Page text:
It is worth noting here that much of WTC is incredibly forgiving. Much of the game genuinely feels like Alicia is running it, and she’s a young girl who doesn’t want to hurt anybody,so monsters just kind of fall over a lot of the time. Even the snowball fights, which are ostensibly against other people, aren’t appreciably harder than Alicia’s “Caverns & Catacombs” adventures.

The idea behind WTC’s difficulty seems to be that anyone with a pulse could blunder through the game by just clearing story maps as roughly as possible. The challenge comes from getting 8 stars on every map (a “Staggeringly Super Savvy” ranking), which requires you to clear each one under par, in limited turns, without taking too much damage. With some, you’ll sleepwalk to SSS, but others require some quick thinking and a specific assortment of obscure skills. It’s the sort of tactics puzzle that long-time strategy fans will enjoy.

The rest of the game, though, is happy just to let you through to the end if that’s all you want. I did feel limited by it fairly quickly, as my pool of characters grew while my party size stayed the same, and its emphasis on big, wide-ranging attacks means that characters like Colin’s poor paladin get left in the dirt fairly early on.

It’s fun just the same, thankfully. WTC is sort of like an above-average children’s book wrapped around an easy but interesting tactics game. Wintermoor as a setting is full of harmless eccentrics and little genuine conflict, where even the two bullies in the school are too stupid to be genuinely threatening.

There’s a little germ of darkness in the game’s center, with Alicia’s frequent nightmares and this weird Satanic-panic ‘80s plot that sets in around a third of the way through, but it all feels so genuinely childish that it’s more endearing than anything else.

This is a game that is mostly about when you’re at a certain age, even the trivial things feel like matters of life or death, and I had more than one little nostalgic moment as I played through it. As much as it felt like I was speed-running a children’s game at times, WTC has enough wit and genuine heart that I was still having fun.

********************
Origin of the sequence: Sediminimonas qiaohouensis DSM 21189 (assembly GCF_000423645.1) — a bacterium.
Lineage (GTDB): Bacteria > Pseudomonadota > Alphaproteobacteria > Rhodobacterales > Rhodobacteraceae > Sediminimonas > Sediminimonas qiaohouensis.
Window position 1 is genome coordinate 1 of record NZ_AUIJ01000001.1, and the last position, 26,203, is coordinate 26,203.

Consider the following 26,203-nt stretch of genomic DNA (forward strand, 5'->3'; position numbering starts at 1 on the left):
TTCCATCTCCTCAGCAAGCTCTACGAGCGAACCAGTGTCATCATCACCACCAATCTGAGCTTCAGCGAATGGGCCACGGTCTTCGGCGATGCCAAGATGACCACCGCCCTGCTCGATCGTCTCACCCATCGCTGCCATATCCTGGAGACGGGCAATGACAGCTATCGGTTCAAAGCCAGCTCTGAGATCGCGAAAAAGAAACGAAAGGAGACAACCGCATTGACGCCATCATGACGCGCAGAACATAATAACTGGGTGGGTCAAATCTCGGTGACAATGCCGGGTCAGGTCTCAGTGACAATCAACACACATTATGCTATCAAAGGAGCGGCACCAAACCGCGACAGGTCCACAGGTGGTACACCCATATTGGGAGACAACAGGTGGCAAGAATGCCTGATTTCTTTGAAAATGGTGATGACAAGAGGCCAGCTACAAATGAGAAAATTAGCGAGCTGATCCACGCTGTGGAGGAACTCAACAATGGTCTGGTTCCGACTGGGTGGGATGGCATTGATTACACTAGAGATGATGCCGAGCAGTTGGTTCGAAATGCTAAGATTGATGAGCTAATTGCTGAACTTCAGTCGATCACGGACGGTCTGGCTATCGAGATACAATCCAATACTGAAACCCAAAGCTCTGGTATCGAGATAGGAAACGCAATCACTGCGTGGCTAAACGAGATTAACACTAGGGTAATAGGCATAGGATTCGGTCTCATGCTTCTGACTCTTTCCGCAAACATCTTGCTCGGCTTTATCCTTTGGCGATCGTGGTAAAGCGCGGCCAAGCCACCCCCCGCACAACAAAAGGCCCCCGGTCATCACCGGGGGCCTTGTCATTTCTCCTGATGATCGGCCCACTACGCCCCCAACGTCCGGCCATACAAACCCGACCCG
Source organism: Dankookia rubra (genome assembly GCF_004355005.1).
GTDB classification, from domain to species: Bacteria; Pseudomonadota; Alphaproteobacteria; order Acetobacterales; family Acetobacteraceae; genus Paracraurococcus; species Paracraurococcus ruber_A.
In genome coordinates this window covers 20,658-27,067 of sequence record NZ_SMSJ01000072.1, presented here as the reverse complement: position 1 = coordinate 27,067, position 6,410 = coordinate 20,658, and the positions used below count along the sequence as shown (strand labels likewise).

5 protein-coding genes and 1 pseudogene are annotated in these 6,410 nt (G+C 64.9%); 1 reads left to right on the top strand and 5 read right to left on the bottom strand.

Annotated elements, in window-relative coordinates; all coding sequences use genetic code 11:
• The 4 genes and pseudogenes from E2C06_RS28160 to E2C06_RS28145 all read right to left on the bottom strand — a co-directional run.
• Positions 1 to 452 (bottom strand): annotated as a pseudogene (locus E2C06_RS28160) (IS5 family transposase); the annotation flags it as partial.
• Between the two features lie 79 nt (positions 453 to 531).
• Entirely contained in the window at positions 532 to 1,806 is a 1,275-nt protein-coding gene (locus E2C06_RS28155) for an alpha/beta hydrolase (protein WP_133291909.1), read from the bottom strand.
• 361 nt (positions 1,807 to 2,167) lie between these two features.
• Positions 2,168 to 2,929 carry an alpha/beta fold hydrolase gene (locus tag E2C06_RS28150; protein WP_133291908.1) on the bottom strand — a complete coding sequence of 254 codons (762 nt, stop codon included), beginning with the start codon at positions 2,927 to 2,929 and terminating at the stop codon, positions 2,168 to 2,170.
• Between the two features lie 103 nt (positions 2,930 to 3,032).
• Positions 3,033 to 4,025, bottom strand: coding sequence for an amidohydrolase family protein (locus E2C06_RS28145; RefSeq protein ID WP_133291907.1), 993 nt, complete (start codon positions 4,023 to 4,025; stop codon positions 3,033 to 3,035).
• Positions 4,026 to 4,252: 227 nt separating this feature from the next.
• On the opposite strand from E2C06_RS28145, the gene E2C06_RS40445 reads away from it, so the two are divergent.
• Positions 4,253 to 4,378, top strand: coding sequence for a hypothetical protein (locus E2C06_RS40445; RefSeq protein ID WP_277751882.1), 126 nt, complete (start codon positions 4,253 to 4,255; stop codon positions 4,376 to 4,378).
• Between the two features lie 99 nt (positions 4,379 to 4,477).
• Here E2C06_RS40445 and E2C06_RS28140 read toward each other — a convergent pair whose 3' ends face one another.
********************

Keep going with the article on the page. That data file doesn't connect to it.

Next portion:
Wintermoor Tactics Club Review — The Bottom Line

  • A charming children’s book that also happens to be a reasonably deep turn-based strategy game, or maybe it’s the other way around
  • Consistently funny
  • The challenge maps genuinely live up to their name…
  • …but they’re the only actual challenge here; the game’s really easy
  • Feels limited by small maps and party sizes
  • The side quests are mostly just running back and forth across the school

Wintermoor Tactics Club is a hard game to dislike. It’s a little too easy to clear, but advanced players should get some replay value out of trying to maximize their scores and collect all the optional upgrades.

It’s also surprisingly non-violent, since within its narrative, all of the combat is largely imaginary. It’d be a great pick for a kid or a complete newcomer to video games.

Really, the highest recommendation I can make for Wintermoor Tactics Club is that it’s a funny, weirdly true-feeling interactive children’s book, with just enough tactical action to keep you interested throughout.

[Note: A copy of Wintermoor Tactics Club was provided by Versus Evil for the purposes of this review.]

Wintermoor Tactics Club Review: If Your Children’s Book Had War Scenes
The indie strategy game Wintermoor Tactics Club is one of the better children's books I've ever played. Kids will love it, but adults may find it too simple.

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Thomas Wilde
Survival horror enthusiast. Veteran of the print era. Comic book nerd.